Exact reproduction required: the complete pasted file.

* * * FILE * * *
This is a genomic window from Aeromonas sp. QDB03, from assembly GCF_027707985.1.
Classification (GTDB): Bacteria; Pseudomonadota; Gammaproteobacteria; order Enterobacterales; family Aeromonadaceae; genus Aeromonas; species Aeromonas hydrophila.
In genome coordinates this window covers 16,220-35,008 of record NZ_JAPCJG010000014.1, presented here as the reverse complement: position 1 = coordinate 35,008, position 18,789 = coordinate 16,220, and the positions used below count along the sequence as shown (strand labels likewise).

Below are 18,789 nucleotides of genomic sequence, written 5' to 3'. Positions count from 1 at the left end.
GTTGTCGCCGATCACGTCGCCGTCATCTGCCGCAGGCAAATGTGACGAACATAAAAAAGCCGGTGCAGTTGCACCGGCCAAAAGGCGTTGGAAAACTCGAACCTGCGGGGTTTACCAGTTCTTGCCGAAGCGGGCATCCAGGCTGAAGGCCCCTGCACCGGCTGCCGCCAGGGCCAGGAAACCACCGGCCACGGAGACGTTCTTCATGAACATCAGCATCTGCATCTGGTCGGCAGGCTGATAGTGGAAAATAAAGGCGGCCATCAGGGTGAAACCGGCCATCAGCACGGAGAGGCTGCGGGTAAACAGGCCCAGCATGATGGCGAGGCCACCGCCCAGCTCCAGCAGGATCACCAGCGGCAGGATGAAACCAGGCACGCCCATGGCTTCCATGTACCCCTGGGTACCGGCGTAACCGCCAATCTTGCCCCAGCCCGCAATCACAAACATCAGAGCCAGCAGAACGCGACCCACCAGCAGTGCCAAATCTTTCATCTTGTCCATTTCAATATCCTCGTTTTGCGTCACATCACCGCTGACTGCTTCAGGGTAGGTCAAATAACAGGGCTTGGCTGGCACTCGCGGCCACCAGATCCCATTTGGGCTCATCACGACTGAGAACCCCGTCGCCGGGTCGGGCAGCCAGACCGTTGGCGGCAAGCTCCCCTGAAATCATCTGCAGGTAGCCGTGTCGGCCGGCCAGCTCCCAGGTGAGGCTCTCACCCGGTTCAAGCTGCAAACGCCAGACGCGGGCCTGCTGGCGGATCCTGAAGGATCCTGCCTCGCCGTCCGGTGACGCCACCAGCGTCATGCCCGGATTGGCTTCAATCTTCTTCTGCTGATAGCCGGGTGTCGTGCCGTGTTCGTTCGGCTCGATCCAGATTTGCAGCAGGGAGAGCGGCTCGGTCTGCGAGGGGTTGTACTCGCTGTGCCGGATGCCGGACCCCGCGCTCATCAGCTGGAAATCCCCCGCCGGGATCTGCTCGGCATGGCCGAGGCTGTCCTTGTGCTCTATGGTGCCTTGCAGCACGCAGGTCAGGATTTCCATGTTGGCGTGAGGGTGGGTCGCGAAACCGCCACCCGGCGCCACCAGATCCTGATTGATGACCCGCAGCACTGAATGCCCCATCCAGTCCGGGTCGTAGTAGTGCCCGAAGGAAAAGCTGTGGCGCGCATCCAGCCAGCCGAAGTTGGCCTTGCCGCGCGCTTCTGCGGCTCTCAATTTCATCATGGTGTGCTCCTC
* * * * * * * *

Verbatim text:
This is a genomic window from Aeromonas sp. QDB03, from assembly GCF_027707985.1.
Classification (GTDB): Bacteria; Pseudomonadota; Gammaproteobacteria; order Enterobacterales; family Aeromonadaceae; genus Aeromonas; species Aeromonas hydrophila.
In genome coordinates this window covers 16,220-35,008 of record NZ_JAPCJG010000014.1, presented here as the reverse complement: position 1 = coordinate 35,008, position 18,789 = coordinate 16,220, and the positions used below count along the sequence as shown (strand labels likewise).

Below are 18,789 nucleotides of genomic sequence, written 5' to 3'. Positions count from 1 at the left end.
GTTGTCGCCGATCACGTCGCCGTCATCTGCCGCAGGCAAATGTGACGAACATAAAAAAGCCGGTGCAGTTGCACCGGCCAAAAGGCGTTGGAAAACTCGAACCTGCGGGGTTTACCAGTTCTTGCCGAAGCGGGCATCCAGGCTGAAGGCCCCTGCACCGGCTGCCGCCAGGGCCAGGAAACCACCGGCCACGGAGACGTTCTTCATGAACATCAGCATCTGCATCTGGTCGGCAGGCTGATAGTGGAAAATAAAGGCGGCCATCAGGGTGAAACCGGCCATCAGCACGGAGAGGCTGCGGGTAAACAGGCCCAGCATGATGGCGAGGCCACCGCCCAGCTCCAGCAGGATCACCAGCGGCAGGATGAAACCAGGCACGCCCATGGCTTCCATGTACCCCTGGGTACCGGCGTAACCGCCAATCTTGCCCCAGCCCGCAATCACAAACATCAGAGCCAGCAGAACGCGACCCACCAGCAGTGCCAAATCTTTCATCTTGTCCATTTCAATATCCTCGTTTTGCGTCACATCACCGCTGACTGCTTCAGGGTAGGTCAAATAACAGGGCTTGGCTGGCACTCGCGGCCACCAGATCCCATTTGGGCTCATCACGACTGAGAACCCCGTCGCCGGGTCGGGCAGCCAGACCGTTGGCGGCAAGCTCCCCTGAAATCATCTGCAGGTAGCCGTGTCGGCCGGCCAGCTCCCAGGTGAGGCTCTCACCCGGTTCAAGCTGCAAACGCCAGACGCGGGCCTGCTGGCGGATCCTGAAGGATCCTGCCTCGCCGTCCGGTGACGCCACCAGCGTCATGCCCGGATTGGCTTCAATCTTCTTCTGCTGATAGCCGGGTGTCGTGCCGTGTTCGTTCGGCTCGATCCAGATTTGCAGCAGGGAGAGCGGCTCGGTCTGCGAGGGGTTGTACTCGCTGTGCCGGATGCCGGACCCCGCGCTCATCAGCTGGAAATCCCCCGCCGGGATCTGCTCGGCATGGCCGAGGCTGTCCTTGTGCTCTATGGTGCCTTGCAGCACGCAGGTCAGGATTTCCATGTTGGCGTGAGGGTGGGTCGCGAAACCGCCACCCGGCGCCACCAGATCCTGATTGATGACCCGCAGCACTGAATGCCCCATCCAGTCCGGGTCGTAGTAGTGCCCGAAGGAAAAGCTGTGGCGCGCATCCAGCCAGCCGAAGTTGGCCTTGCCGCGCGCTTCTGCGGCTCTCAATTTCATCATGGTGTGCTCCTC